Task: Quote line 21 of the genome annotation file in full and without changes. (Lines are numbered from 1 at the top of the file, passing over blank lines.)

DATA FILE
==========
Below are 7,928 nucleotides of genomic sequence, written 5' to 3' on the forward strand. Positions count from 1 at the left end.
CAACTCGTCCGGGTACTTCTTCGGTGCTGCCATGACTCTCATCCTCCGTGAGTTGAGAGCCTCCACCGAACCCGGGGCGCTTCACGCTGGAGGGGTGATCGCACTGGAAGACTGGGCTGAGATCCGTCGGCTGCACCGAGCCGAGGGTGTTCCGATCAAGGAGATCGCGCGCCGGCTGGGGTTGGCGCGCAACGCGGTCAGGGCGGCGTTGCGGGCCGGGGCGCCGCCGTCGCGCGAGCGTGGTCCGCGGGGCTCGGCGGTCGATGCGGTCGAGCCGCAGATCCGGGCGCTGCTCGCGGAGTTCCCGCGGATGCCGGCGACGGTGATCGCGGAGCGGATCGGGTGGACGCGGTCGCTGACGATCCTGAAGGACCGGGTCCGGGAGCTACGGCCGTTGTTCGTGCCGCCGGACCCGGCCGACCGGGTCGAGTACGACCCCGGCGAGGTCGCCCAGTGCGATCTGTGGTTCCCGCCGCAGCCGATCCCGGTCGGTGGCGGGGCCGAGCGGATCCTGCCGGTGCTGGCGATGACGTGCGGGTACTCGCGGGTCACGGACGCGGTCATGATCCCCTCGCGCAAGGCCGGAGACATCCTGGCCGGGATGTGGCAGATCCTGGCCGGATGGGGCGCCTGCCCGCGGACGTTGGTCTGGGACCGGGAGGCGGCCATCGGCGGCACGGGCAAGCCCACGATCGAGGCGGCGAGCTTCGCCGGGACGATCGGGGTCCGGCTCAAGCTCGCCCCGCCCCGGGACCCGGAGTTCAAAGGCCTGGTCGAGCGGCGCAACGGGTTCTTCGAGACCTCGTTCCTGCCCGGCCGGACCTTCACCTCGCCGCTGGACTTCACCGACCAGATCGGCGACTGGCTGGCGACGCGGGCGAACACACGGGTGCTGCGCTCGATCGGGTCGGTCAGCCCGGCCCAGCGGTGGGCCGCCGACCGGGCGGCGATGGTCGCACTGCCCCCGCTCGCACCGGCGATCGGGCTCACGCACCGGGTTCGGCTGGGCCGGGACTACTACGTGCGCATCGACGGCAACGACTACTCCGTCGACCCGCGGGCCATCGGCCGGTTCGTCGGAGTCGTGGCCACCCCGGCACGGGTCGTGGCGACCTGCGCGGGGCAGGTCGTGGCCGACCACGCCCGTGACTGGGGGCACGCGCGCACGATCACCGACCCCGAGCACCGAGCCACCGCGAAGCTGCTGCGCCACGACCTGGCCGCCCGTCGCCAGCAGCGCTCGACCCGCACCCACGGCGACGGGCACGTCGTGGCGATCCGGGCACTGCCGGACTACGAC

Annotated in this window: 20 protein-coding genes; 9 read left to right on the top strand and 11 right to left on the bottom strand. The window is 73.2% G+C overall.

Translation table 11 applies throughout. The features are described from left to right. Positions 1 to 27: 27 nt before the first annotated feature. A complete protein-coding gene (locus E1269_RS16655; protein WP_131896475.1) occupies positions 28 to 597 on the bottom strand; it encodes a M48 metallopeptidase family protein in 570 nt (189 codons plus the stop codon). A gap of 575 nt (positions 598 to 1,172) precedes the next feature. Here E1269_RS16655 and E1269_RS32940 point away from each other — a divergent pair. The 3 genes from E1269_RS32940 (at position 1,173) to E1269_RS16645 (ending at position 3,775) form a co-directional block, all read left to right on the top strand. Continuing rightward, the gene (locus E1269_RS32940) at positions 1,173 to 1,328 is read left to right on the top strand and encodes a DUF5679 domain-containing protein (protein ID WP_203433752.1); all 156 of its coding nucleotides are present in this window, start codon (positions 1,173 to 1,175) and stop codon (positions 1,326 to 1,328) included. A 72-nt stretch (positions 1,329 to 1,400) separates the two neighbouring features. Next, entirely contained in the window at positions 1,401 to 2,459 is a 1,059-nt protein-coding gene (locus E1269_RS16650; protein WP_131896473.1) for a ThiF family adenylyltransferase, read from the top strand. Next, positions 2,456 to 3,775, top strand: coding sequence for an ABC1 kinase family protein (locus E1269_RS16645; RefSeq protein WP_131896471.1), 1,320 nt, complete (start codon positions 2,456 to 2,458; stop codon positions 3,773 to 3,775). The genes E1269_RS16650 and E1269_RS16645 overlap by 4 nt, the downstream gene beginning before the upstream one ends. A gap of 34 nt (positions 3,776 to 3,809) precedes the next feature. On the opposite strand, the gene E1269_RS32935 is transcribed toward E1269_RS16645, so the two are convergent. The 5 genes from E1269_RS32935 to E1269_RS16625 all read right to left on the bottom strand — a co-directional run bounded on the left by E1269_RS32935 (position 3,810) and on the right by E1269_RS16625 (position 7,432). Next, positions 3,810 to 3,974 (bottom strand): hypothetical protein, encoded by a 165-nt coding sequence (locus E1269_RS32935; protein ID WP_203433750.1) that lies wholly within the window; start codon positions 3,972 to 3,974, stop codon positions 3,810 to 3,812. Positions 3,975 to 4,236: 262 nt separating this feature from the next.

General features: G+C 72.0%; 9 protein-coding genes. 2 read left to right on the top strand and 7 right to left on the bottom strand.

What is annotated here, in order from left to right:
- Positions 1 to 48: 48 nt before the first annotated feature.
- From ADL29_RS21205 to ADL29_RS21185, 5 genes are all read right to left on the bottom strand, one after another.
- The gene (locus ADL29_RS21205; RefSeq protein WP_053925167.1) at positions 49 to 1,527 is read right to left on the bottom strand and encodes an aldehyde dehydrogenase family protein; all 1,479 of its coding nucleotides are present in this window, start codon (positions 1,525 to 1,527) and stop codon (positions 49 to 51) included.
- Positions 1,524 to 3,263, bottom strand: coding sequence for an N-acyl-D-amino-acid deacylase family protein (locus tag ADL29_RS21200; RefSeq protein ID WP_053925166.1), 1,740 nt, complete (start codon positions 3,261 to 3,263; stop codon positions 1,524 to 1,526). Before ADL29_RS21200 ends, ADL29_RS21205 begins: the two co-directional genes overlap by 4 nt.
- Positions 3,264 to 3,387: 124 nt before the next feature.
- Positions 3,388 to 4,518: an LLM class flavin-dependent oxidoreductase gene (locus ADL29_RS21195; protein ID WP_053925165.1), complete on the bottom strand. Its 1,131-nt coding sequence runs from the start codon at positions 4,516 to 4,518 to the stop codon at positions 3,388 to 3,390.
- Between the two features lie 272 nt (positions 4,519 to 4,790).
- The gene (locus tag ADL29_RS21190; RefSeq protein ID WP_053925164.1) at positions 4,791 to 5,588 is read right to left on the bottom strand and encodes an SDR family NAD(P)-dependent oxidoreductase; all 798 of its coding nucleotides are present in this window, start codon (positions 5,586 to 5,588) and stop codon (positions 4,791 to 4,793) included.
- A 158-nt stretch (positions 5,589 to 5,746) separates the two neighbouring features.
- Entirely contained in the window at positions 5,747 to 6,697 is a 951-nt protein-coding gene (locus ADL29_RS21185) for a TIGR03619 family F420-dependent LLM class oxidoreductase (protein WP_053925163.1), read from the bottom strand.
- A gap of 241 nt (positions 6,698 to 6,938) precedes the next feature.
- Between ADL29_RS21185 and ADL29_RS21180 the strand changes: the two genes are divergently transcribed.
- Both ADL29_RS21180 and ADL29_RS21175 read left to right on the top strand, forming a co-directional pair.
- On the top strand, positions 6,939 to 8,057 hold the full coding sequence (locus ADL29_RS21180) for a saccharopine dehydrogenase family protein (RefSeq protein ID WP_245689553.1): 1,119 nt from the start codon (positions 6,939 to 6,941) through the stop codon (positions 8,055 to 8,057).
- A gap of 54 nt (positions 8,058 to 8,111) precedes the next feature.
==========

- A gap of 54 nt (positions 8,058 to 8,111) precedes the next feature.